Stakeholder-led Project Management (Book Review)

Overview

  • The aim of this book is to provide a stakeholder-centred analysis of projects, and to explain which stakeholder identification, analysis, communication and engagement models are most relevant to different types of projects.
  • Using case studies from around the world, it illustrates what goes wrong when stakeholders are not engaged successfully, and what lessons we can learn from these examples.
  • The book is aimed at project professionals who find themselves involved in managing projects with stakeholders (so that’s just about all of them then!).

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Images of Projects (Book Review)

This book recommends that project practitioners should consciously view projects through multiple “lenses” or “filters” to gain different perspectives. This approach directs attention to project aspects that might not otherwise be considered, which will affect the action taken, and hence the results obtained.

Considerable repetition of the principles and case study content (mainly to make it easier to use for reference), and overlap between the images caused me to have several déjà vu moments in reading it straight through, but the approach should be useful to PMs (on projects and programmes) and PMOs (to challenge PMs on their view of projects, and to think about portfolios) at all career stages. Continue reading “Images of Projects (Book Review)”

Managing Business Transformation – a Practical Guide (Book Review)

by Melanie Franklin, IT Governance Publishing, Ely, 152 pages,  £24.95 RRP (review copy provided free of charge by the author)
Pragmatic PMO Rating: ****

This book is intended as a practical guide to understanding and managing change that will benefit your business. It covers the differences between change management and project management, and how to integrate the two. Continue reading “Managing Business Transformation – a Practical Guide (Book Review)”

Business-driven PMO setup – Practical insights, techniques and case examples for ensuring success (Book Review)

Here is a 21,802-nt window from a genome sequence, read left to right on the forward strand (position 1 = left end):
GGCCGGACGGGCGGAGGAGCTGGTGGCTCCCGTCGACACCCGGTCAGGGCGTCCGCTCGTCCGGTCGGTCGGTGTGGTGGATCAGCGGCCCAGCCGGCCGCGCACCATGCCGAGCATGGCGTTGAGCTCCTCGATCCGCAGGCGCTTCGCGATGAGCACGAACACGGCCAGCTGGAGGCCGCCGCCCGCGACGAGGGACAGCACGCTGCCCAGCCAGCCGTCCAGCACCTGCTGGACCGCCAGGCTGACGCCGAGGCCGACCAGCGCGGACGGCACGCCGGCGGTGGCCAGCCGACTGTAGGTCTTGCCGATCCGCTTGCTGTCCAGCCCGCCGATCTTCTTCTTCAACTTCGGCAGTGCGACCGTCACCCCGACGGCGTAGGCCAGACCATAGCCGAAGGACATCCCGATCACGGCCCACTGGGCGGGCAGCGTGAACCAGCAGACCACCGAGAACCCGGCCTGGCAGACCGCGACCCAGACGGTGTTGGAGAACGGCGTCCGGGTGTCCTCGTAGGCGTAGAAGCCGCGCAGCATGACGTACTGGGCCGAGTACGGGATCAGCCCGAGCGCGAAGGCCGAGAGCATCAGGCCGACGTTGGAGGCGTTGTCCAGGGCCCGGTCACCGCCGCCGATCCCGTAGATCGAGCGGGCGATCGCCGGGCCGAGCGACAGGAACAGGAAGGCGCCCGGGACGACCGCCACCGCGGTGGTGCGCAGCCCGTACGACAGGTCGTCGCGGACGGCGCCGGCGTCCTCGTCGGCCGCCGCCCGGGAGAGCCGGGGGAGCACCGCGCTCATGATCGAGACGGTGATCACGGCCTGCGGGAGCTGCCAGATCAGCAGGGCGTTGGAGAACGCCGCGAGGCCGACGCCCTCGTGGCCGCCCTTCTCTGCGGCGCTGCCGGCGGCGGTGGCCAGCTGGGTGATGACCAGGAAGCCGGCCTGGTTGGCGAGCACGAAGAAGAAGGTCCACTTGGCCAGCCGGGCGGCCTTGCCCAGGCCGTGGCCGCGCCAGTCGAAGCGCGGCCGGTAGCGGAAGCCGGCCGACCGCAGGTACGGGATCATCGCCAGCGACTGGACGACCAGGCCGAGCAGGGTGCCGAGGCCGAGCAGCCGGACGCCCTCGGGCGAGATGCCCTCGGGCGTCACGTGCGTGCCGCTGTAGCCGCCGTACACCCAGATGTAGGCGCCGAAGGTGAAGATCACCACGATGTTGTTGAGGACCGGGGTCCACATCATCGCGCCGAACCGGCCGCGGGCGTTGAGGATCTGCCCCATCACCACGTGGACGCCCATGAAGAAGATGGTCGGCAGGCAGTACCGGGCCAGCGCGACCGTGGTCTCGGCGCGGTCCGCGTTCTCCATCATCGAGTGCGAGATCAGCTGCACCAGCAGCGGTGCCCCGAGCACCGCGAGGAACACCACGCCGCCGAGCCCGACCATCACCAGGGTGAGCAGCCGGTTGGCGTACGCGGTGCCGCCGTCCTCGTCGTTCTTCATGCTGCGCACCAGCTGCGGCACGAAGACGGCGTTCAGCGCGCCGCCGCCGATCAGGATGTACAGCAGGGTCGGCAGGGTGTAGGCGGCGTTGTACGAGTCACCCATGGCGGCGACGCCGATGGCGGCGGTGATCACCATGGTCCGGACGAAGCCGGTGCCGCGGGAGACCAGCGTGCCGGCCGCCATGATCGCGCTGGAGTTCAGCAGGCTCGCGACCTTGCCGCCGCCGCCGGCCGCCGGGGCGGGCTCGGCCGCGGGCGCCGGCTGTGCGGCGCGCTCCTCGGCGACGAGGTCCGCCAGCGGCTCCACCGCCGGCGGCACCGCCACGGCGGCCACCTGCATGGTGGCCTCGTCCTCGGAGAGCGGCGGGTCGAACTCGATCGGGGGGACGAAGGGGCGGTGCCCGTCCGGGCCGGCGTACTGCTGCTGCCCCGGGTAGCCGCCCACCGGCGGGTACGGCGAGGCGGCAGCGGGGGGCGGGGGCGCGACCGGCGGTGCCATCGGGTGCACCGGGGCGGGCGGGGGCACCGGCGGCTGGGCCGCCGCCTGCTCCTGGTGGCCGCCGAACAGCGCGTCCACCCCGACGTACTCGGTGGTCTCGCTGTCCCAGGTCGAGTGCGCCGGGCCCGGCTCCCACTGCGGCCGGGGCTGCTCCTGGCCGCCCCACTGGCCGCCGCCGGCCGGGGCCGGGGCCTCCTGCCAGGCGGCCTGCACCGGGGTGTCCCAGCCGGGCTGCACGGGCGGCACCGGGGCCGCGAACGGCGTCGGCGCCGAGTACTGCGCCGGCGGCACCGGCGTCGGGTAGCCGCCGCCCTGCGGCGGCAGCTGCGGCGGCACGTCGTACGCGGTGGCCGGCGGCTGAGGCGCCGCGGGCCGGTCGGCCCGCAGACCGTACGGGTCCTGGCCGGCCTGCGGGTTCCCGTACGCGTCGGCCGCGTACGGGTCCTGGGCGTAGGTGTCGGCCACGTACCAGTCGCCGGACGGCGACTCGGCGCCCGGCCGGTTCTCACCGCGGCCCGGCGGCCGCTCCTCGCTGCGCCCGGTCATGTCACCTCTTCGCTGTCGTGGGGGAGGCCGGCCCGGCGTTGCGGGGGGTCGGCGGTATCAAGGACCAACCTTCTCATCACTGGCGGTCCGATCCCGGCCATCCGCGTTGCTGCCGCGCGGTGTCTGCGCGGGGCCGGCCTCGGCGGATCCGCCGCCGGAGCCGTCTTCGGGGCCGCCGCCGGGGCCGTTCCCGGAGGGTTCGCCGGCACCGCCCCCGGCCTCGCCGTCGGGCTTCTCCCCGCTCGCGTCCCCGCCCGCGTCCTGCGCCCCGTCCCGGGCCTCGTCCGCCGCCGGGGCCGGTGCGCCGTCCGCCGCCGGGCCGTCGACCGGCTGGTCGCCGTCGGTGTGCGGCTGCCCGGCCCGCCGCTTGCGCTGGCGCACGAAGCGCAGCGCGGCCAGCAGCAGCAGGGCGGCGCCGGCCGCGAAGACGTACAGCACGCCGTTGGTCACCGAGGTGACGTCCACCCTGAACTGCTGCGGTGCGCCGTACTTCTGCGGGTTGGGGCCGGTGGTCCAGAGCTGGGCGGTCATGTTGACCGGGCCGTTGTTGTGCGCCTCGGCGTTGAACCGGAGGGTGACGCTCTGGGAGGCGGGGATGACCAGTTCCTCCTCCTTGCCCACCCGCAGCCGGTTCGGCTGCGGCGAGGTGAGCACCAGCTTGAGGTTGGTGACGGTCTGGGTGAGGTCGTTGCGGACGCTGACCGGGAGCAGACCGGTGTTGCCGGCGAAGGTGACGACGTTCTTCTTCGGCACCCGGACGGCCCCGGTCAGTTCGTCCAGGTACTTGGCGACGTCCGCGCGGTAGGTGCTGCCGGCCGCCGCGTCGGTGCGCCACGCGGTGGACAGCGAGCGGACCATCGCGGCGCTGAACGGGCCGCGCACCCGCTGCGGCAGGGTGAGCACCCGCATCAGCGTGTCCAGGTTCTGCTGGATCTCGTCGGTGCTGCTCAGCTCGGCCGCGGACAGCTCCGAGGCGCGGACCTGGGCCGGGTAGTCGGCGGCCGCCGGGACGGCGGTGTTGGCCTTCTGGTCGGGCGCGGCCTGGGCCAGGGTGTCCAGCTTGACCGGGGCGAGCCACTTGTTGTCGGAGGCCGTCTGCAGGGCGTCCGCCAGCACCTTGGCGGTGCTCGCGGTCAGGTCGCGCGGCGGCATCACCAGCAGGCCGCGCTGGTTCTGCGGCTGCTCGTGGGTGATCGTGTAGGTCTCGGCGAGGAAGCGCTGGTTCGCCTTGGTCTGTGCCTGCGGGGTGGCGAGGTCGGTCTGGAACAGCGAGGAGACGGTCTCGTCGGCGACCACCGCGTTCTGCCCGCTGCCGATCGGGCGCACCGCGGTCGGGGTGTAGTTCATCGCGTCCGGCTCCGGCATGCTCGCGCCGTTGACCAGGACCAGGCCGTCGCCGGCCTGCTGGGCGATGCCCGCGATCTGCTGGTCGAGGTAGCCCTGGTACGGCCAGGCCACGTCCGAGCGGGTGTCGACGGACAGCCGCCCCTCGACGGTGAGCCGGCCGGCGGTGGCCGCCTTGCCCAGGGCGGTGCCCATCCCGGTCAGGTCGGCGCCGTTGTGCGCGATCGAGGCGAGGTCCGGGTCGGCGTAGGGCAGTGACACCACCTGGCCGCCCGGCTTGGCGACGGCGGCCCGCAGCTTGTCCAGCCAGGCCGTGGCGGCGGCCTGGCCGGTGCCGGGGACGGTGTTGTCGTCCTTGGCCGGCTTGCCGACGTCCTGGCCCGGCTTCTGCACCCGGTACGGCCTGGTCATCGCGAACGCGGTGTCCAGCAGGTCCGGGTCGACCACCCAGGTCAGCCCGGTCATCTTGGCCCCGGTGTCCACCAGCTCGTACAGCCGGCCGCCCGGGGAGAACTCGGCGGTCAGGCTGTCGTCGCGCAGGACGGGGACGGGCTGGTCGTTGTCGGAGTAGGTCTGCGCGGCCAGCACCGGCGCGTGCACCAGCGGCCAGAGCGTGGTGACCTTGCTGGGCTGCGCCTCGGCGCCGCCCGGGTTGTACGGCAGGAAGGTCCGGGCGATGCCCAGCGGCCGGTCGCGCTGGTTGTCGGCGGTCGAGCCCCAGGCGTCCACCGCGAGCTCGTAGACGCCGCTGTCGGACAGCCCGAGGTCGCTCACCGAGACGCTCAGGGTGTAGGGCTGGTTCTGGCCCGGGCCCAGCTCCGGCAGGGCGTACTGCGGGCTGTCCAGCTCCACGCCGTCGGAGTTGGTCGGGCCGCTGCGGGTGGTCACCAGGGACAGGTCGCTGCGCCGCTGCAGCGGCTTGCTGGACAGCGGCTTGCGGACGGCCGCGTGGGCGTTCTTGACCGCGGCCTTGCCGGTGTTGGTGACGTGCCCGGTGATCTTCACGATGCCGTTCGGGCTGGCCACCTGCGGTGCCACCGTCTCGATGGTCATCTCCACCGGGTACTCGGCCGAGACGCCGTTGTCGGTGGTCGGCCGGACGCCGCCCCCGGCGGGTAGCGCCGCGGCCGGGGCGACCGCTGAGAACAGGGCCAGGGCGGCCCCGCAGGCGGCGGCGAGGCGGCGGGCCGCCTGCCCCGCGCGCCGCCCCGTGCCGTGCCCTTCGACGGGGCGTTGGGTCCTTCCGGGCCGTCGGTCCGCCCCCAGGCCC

The stated aim of this book is to show the reader how to create and maintain a business-driven PMO, because PMOs that are driven by the needs of the business succeed, whereas PMOs that are driven by other motivations fail.

The book sets this out in a pattern of alternating chapters – one explaining a point from a theoretical or academic perspective, which is then supported by a shorter chapter or two demonstrating that point working in practice.

Rather than go through summarising each chapter, I thought it might be more helpful to list some interesting points or “Aha!” moments that I found in this book (and there were many). Continue reading “Business-driven PMO setup – Practical insights, techniques and case examples for ensuring success (Book Review)”

Project Psychology (Book Review)

This book addresses a gap in the Project Management literature – how people and their behaviours contribute to project failure, and shows the reader how psychology can improve the chances of project success.

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Spontaneous teamwork – the best kind?

Spontaneous teamwork - the best kind

I recently saw a great example of spontaneous teamwork. I was making my way up one of those very long escalators you find in London tube stations. Some way above me and ahead of me, a woman took off her hat and put her hand on the moving hand rail, but without realising it let go of her hat. The hat slid quickly down the steeply sloping polished surface next to the hand rail. It slid past several people but a man about ten rows behind the woman caught the hat. The hat was then passed forwards by various people and within little more than ten seconds was returned to the delighted and grateful woman, who until then had not even realised it was lost.